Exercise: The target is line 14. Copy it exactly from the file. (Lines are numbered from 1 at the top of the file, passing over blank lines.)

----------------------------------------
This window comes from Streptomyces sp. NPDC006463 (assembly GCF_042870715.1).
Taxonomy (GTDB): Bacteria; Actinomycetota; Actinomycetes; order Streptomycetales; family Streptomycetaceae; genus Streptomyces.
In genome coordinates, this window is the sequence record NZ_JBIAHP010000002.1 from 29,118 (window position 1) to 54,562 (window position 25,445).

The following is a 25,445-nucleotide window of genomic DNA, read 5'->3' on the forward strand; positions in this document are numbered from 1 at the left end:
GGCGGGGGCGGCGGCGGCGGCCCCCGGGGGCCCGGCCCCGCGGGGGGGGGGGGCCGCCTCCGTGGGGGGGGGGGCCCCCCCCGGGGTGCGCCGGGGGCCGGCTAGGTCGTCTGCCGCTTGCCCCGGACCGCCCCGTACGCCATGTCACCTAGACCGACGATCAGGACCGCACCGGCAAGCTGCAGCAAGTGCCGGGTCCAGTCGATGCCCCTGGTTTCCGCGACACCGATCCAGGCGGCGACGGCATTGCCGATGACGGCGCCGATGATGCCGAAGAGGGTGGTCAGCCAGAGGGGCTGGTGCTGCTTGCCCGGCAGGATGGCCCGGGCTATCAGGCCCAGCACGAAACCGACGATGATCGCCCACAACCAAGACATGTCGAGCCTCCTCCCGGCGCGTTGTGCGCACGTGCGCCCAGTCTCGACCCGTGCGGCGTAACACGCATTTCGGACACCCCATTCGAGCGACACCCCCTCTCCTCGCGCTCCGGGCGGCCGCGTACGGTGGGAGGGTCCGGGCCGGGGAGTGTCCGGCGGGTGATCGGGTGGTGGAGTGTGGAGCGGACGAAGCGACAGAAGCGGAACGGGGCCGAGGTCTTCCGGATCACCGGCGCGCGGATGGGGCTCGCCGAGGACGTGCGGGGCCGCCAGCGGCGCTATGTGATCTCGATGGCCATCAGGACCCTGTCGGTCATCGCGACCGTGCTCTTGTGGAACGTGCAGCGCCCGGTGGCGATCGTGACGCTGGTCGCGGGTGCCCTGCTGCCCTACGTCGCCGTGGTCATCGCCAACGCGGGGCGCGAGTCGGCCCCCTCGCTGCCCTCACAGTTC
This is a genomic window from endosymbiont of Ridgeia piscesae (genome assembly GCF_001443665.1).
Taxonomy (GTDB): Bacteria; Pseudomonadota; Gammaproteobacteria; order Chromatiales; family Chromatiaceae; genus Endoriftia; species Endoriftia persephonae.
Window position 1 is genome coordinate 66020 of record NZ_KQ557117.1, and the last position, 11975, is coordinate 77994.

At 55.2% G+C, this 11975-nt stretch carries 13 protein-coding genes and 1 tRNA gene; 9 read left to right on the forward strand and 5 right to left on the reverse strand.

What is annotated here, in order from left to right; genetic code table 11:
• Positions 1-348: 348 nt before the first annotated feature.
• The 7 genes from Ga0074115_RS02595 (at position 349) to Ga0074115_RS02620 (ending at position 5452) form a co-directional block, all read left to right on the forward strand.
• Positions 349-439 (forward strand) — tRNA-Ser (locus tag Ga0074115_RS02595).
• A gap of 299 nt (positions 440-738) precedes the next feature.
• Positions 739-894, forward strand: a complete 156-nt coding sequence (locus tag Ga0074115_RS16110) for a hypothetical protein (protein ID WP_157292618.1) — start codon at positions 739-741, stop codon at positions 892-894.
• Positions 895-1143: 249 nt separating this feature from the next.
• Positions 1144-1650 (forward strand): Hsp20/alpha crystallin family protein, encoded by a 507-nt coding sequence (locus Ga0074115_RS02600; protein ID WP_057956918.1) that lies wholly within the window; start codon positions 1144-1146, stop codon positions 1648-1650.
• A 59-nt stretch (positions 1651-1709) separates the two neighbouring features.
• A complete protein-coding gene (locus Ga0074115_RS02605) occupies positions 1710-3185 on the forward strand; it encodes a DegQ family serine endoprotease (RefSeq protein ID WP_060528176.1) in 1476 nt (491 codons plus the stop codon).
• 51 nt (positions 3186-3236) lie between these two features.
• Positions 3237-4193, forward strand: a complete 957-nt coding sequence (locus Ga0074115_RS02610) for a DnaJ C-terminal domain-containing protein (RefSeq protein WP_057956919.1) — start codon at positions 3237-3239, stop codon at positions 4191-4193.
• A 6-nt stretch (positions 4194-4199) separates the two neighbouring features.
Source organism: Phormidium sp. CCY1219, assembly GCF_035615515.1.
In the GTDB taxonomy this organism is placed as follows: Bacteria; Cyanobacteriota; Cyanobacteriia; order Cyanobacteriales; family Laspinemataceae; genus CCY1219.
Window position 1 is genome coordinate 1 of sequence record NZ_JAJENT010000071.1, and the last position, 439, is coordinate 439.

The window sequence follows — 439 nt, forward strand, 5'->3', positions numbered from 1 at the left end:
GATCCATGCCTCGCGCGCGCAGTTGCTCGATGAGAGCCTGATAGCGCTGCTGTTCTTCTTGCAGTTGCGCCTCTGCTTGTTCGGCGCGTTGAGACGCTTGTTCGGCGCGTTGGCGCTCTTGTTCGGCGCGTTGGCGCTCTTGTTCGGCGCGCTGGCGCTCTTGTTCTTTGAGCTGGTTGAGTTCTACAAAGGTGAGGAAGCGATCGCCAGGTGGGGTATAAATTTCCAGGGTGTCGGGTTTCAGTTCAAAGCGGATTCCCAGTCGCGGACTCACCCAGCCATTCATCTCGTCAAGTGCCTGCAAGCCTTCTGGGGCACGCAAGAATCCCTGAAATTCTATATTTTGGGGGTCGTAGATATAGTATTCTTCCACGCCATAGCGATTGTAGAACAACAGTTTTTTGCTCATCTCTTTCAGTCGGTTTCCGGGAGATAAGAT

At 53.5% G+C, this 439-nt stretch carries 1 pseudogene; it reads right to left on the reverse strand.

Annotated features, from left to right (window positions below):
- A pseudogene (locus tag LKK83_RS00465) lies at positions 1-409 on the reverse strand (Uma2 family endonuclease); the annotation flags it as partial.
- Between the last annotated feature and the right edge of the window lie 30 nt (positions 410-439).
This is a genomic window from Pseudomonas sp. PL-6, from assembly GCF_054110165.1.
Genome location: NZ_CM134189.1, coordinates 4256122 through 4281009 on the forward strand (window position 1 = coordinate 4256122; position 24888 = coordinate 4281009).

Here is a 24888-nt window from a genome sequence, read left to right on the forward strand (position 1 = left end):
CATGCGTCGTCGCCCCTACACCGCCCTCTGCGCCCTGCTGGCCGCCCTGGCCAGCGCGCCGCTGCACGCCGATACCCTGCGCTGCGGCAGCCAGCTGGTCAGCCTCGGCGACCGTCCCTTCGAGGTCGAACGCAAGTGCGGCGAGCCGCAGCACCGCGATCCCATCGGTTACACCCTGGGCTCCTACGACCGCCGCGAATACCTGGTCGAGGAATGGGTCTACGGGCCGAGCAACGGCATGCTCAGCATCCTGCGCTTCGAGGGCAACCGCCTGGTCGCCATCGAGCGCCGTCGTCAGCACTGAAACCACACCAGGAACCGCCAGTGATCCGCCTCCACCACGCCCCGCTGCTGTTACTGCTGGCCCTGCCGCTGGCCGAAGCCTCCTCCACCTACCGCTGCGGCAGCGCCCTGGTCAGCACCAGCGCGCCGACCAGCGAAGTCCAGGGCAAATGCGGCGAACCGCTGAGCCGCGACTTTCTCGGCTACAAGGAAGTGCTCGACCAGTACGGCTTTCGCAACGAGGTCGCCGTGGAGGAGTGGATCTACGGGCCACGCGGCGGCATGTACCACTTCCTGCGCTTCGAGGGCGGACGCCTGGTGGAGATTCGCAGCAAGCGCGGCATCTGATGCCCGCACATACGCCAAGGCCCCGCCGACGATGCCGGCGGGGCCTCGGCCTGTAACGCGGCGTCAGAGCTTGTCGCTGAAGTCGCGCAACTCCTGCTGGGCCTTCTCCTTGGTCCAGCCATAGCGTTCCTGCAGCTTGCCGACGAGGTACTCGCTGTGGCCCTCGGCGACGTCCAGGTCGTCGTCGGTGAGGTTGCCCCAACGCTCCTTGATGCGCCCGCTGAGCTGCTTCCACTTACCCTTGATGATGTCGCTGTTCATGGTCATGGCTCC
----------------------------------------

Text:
• A gap of 299 nt (positions 440-738) precedes the next feature.